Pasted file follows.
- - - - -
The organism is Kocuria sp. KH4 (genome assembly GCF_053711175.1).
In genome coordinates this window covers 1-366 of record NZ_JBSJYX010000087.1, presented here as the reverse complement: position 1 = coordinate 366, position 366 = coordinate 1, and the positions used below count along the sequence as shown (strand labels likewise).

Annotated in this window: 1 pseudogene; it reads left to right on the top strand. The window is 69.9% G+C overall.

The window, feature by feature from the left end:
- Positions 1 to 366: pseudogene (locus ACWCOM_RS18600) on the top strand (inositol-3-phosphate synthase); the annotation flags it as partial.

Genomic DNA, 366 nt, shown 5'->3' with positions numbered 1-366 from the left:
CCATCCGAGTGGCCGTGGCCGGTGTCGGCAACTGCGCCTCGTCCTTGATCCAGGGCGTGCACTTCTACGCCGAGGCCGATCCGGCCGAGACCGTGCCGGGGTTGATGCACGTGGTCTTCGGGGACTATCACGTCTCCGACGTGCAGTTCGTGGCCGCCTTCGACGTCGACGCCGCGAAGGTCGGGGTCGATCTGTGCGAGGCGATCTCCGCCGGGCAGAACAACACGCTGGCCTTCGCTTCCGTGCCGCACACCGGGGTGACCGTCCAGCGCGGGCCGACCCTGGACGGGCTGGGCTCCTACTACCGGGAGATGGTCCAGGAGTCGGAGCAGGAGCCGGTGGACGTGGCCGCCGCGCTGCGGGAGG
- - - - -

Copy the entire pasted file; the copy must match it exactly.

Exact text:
The organism is Kocuria sp. KH4 (genome assembly GCF_053711175.1).
In genome coordinates this window covers 1-366 of record NZ_JBSJYX010000087.1, presented here as the reverse complement: position 1 = coordinate 366, position 366 = coordinate 1, and the positions used below count along the sequence as shown (strand labels likewise).

Annotated in this window: 1 pseudogene; it reads left to right on the top strand. The window is 69.9% G+C overall.

The window, feature by feature from the left end:
- Positions 1 to 366: pseudogene (locus ACWCOM_RS18600) on the top strand (inositol-3-phosphate synthase); the annotation flags it as partial.

Genomic DNA, 366 nt, shown 5'->3' with positions numbered 1-366 from the left:
CCATCCGAGTGGCCGTGGCCGGTGTCGGCAACTGCGCCTCGTCCTTGATCCAGGGCGTGCACTTCTACGCCGAGGCCGATCCGGCCGAGACCGTGCCGGGGTTGATGCACGTGGTCTTCGGGGACTATCACGTCTCCGACGTGCAGTTCGTGGCCGCCTTCGACGTCGACGCCGCGAAGGTCGGGGTCGATCTGTGCGAGGCGATCTCCGCCGGGCAGAACAACACGCTGGCCTTCGCTTCCGTGCCGCACACCGGGGTGACCGTCCAGCGCGGGCCGACCCTGGACGGGCTGGGCTCCTACTACCGGGAGATGGTCCAGGAGTCGGAGCAGGAGCCGGTGGACGTGGCCGCCGCGCTGCGGGAGG